A researcher examining cancer rates among California Latinos and Asians who were born in and out of the U.S. reached conclusions that reveal two very different versions of the American dream.
For Latino males born in the U.S., rates of liver cancer are more than double those of their foreign-born counterparts. For Asians born in the U.S., rates of liver cancer fall by half or more.
“The diversion of patterns in these two ethnic groups is really interesting and raises questions we can study more in depth,” said Ellen Chang, a research scientist with the Cancer Prevention Institute of California who conducted the study.
The study, released last week, was published in the journal Cancer Epidemiology, Biomarkers and Prevention.
Overall, Chang said, the findings indicate that environment, behavior and lifestyle may trump genetics as predictors of liver cancer. Factors such as alcohol abuse, diabetes and Hepatitis C – a disease transmitted by needle use – can affect cancer rates, Chang said.
Both alcohol abuse and obesity are more common among U.S.-born Latino men than those born abroad, according to the California Health Interview Survey.
Many of the problems giving rise to liver cancer among Latino males, Chang said, can be addressed effectively. She said her study indicates that public health campaigns around substance abuse treatment, healthy eating and exercise could be effective if done in a culturally appropriate manner.
Chang and colleagues also found that U.S.-born Asians living in California have much lower rates of liver cancer than those who immigrated. For Japanese born in the U.S., the annual rate was less than five cases per 100,000 people, but nearly 15 per every 100,000 for those born overseas. For Filipino, Vietnamese and Koreans, the annual rate was nine cases per 100,000 for those born in the U.S. versus 20 for those born outside the country.
Chang said the reason is likely the overseas prevalence of Hepatitis B, a disease that wears heavily on the liver. In the U.S., she said a vaccine against the disease has been in common use since 1991.
In general, Chang said research has shown that immigrants coming to the U.S. encounter less risk of infectious diseases, but are more likely to get chronic conditions like diabetes or high blood pressure.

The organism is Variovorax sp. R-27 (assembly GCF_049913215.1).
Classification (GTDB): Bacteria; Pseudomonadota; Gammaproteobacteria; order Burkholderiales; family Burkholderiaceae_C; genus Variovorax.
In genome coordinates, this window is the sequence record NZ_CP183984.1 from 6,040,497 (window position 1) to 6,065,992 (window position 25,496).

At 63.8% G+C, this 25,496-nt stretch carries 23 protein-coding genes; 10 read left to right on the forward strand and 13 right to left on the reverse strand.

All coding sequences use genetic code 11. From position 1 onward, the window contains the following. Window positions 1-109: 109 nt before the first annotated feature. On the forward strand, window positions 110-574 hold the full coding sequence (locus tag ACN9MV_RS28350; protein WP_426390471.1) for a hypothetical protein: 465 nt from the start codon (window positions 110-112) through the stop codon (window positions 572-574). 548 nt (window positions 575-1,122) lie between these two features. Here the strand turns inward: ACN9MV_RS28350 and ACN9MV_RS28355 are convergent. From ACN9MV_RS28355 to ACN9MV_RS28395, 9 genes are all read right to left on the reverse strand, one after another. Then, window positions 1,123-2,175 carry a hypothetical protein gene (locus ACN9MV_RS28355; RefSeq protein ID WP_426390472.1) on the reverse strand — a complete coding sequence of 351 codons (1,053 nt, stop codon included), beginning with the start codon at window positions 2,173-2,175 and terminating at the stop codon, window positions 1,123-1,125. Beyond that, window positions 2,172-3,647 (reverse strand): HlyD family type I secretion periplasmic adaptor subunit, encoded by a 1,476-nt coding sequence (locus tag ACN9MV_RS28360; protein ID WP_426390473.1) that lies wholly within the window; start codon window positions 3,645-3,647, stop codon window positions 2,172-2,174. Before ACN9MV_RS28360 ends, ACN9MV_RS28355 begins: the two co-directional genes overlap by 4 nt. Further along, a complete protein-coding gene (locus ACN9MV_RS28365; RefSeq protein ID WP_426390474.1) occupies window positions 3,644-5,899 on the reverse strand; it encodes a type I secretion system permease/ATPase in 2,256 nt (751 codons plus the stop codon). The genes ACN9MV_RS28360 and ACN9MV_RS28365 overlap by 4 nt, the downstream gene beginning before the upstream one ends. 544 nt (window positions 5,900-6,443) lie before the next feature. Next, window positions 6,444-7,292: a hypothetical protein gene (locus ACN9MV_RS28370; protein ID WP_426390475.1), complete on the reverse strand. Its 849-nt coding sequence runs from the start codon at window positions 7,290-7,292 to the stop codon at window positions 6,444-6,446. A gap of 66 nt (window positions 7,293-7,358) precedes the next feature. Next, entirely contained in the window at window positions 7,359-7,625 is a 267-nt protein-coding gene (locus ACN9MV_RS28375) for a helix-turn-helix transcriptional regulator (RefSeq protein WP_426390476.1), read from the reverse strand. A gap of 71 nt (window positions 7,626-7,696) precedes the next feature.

A recent study examining obesity among foreign and U.S.-born people found that Hispanic and black men born outside of the U.S. were less likely to be obese.
And in a similar vein, a study examining diabetes rates among Pima Indians living in Mexico and in the U.S. also suggested that lifestyle, not genetics, is a dominant force in the development of the disease.
That study found that the Pima Indians living in Mexico have one-fifth the chance of having diabetes compared to the American Pimas.
Researchers concluded that the key difference between the two groups was their level of physical activity, which was about three to seven times higher for the Pima living in Mexico:
The differences in physical activity between the Mexican populations and the U.S. Pima Indians are largely environmentally determined. The Mexican Pima mostly live in a subsistence economy on rancherias where they farm and grow most of their own food, plowing with the aid of oxen or mules and planting and harvesting their crops by hand. Both the men and women participate in these activities. ... In contrast, the U.S. Pima Indians, although traditionally farmers, now have a more typical rural U.S. lifestyle with very low levels of occupational physical activity.